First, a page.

In regards to what is acceptable, you occasionally do tie-in events with an IP that has a vastly different look and color palette from Granblue Fantasy. Respecting that IP while also staying true to Granblue Fantasy must be challenging.
Sayaka: Nozomi touched on this in Part 1, but when we do a tie-in event, we will typically prioritize the style of our guest. However, there are no instances of the designs between us being completely opposite. Even when our styles are different, there is always some part that overlaps, such as colors and effects, and any common ground you can find, you can use.
I’ll also get high-quality illustrations from the illustration team, and from there I can draw upon their colors to create a cohesive design that matches both parties.
Going back a bit, what about you two? What do you consider to be the most important thing to keep in mind while you work?
Sayaka: I think we touched on this when we talked about the 6th Birthday Scratchers, but I think communicating with planners to find the best course of action would be what I consider most important. My reason for that is because planners put the most thought into how to make the game enjoyable for players. They’re always considering what the players feel and what impressions we should be leaving with them, especially during events or campaigns. What we aim for is always changing, so I make it a point to listen to their plans. After that, I think about how I can improve upon those plans from a design perspective and then propose those improvements.
Some may find that level of communication unnecessary, but I believe that it can produce a truly amazing piece of work. Other than that, I also value good relationships with people on the project! We meet up after work and on weekends to have dinner and kick back together.
Rie: I feel compelled to say something a bit different from the other two… (Laughs) To me, I think it’s important to communicate with the engineers as much as I can, and not just hand in a design and call it a day. Each department has its own viewpoints, and I think explaining and getting them to understand my thoughts is important.
In order to make life easier for both parties, we will sometimes look at the screen and brainstorm together. “Would implementing this be difficult?” “If need be, I can come up with an easier design.” I think this kind of communication is important.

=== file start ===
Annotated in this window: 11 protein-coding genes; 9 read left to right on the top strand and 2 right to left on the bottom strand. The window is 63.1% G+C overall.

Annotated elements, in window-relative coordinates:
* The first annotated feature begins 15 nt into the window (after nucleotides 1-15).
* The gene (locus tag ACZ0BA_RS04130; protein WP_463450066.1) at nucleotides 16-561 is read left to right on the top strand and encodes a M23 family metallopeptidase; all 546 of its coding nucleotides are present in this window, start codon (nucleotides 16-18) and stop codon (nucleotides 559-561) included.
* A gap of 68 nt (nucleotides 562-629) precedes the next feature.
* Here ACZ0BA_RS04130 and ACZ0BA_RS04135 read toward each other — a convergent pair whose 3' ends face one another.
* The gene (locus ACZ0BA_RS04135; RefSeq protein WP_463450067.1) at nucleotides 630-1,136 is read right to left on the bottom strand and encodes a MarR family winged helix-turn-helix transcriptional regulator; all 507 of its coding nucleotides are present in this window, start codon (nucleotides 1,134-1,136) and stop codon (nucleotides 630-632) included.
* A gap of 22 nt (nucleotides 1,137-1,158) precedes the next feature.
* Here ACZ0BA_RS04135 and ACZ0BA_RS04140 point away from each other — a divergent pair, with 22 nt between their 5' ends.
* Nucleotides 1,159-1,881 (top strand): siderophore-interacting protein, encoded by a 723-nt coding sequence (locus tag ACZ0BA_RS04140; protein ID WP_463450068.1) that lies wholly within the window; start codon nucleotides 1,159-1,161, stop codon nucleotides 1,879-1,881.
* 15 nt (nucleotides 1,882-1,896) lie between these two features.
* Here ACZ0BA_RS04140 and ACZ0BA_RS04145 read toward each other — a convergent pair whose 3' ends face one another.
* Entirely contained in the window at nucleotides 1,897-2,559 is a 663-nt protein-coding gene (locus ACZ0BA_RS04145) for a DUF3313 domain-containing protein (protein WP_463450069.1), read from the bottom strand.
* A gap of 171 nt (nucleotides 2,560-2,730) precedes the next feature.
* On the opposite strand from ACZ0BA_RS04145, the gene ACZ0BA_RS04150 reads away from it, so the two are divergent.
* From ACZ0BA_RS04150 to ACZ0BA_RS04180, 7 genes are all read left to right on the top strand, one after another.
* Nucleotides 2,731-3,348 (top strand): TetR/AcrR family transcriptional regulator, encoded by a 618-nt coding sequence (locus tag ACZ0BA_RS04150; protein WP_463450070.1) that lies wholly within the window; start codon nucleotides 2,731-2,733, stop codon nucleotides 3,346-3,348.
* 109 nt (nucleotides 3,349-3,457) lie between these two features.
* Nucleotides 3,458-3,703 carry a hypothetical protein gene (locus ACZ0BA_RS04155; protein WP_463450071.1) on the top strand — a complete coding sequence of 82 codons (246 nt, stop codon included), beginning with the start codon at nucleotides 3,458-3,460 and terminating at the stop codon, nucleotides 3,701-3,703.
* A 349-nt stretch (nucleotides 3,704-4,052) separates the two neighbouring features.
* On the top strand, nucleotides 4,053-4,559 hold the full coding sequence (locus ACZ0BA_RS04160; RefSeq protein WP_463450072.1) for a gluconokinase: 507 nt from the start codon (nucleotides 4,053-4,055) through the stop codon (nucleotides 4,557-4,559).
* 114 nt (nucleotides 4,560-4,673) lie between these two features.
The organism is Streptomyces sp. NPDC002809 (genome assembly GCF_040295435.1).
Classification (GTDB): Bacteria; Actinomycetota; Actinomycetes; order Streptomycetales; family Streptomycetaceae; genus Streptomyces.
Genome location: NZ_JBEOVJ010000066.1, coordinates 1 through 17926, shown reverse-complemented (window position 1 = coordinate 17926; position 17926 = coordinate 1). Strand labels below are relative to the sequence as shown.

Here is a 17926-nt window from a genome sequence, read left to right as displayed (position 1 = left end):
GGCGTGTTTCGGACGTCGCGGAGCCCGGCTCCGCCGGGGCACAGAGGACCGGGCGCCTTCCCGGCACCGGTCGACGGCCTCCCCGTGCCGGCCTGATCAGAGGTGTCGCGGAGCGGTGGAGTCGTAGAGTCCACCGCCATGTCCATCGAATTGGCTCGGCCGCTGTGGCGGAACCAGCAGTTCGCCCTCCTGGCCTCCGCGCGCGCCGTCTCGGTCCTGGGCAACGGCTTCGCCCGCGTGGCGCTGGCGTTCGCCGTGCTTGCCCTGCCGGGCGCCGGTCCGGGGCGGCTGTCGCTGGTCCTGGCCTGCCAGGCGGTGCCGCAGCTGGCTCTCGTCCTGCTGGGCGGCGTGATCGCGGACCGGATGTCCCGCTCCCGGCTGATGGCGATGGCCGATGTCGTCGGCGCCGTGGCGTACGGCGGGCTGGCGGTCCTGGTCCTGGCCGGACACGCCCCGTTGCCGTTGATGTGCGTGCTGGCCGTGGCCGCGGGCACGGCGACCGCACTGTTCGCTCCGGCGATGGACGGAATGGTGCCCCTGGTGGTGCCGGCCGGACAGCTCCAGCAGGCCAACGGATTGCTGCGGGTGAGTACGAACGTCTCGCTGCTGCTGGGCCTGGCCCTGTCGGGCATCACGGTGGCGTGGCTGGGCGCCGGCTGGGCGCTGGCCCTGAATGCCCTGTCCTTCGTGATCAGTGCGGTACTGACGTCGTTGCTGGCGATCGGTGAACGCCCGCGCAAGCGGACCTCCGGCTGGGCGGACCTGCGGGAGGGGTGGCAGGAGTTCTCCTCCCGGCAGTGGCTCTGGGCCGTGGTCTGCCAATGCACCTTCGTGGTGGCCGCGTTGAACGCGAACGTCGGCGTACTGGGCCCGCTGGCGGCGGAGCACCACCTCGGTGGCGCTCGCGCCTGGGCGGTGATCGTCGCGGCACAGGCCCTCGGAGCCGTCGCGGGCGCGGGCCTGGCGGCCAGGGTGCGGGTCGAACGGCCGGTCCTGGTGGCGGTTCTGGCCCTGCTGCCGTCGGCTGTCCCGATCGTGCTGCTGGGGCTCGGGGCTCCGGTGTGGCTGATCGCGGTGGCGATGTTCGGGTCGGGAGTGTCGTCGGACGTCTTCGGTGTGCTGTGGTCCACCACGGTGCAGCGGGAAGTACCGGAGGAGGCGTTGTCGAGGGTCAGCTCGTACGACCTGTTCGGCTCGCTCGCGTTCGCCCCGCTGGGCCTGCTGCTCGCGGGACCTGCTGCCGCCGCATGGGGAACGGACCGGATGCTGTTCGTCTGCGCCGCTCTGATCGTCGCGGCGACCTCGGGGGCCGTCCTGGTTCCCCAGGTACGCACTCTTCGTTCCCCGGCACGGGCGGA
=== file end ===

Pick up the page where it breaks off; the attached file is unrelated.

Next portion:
It sounds like your job is similar to being a kind of interpreter, putting people’s ideas together and assembling a design from that.
Sayaka: We’re involved in a lot of different areas. We need to consider a lot of things, such as planning and implementation.
Rie: It’s almost like a kind of relay. I find it quite exciting. I enjoy when content continues to grow by adding designs to different structure specifications. I love working in the middle of that.
Nozomi: Earlier, Sayaka was saying that the UI is the point of contact between the players and the service. We design the very first thing a new player sees. If it isn’t good, they won’t stay and play. That is why I feel the urge to work so hard in that middle ground, helping to plan and implement ways to make players enjoy themselves. I believe it’s the same for new designs as well as current ones.
Would it make you happy to hear a player say something you designed is easy to use?
Nozomi: Absolutely. I sometimes see Tweets saying, “This is so simple and easy to use!” It’s really gratifying to read. I always take a screenshot when I see those. (Laughs)
Sayaka: I do that too. I save them and look at them when I’m feeling down. (Laughs)
When you were talking about design being a relay before, you mentioned that it required a lot of communication. Is there anything else you think is required for someone to be a good UI designer?
Nozomi: Simply put, someone who is open.
Sayaka: That might be something required for all members of society. (Laughs)
Nozomi: We give a lot of detailed feedback… Being able to accept that feedback, understand it, and adjust yourself to become better at your job is incredibly important. If you only correct what’s pointed out to you, you can’t grow.
Rie: Aside from that, being able to keep things organized is also important.
Sayaka: Yes! People who are good at organizing their notes could definitely make good designers. (Laughs)
Nozomi: UI designers have to plan and design, so being able to prioritize information is also a good skill to have.
Staying True While Pushing Boundaries: Continuing to Improve Granblue Fantasy.
As UI designers, what would you like to accomplish going forward?
Nozomi: I would like to increase the precision of the UI design team for Granblue Fantasy as a whole. I want members of the team to carry out whatever new ideas they have, as I supervise their work and help them improve their output. Overall, I want us to be true to the world of Granblue Fantasy while also being innovative, so I have to guide them while they do new things.
“Protect the essence of Granblue!” That sort of thing?
Nozomi: Yes, exactly. Though it’s a little embarrassing when you put it like that. (Laughs)
Sayaka: In that situation, I’m definitely the type to do as many new things as I want. (Laughs) I don’t want to be on the safe side just to get the supervisor’s approval. I’ve been here a long time, so I’m constantly looking for new directions to take. If I take things too far, Nozomi reels me in, so I just run until she stops me.
Rie: I’d like to try new things too. There are so many aspects to Granblue Fantasy, inside and outside the game. If we were to do something new at Granblue Fantasy Fes, for example, I would love to see something like AR added to Sky Compass. It doesn’t have to be something supplementary to Granblue Fantasy Fes, but more like something to make Sky Compass more exciting as a native app.
In this interview, we explored UI design from two angles. We hope this valuable insight will help you enjoy the game even more than before, and find the continual improvements in the game every time you play.
Now that we’ve celebrated our sixth anniversary, Granblue Fantasy will power up like never before to bring you even more fun in the future. We hope you continue to enjoy the game, and we look forward to a wonderful year with you!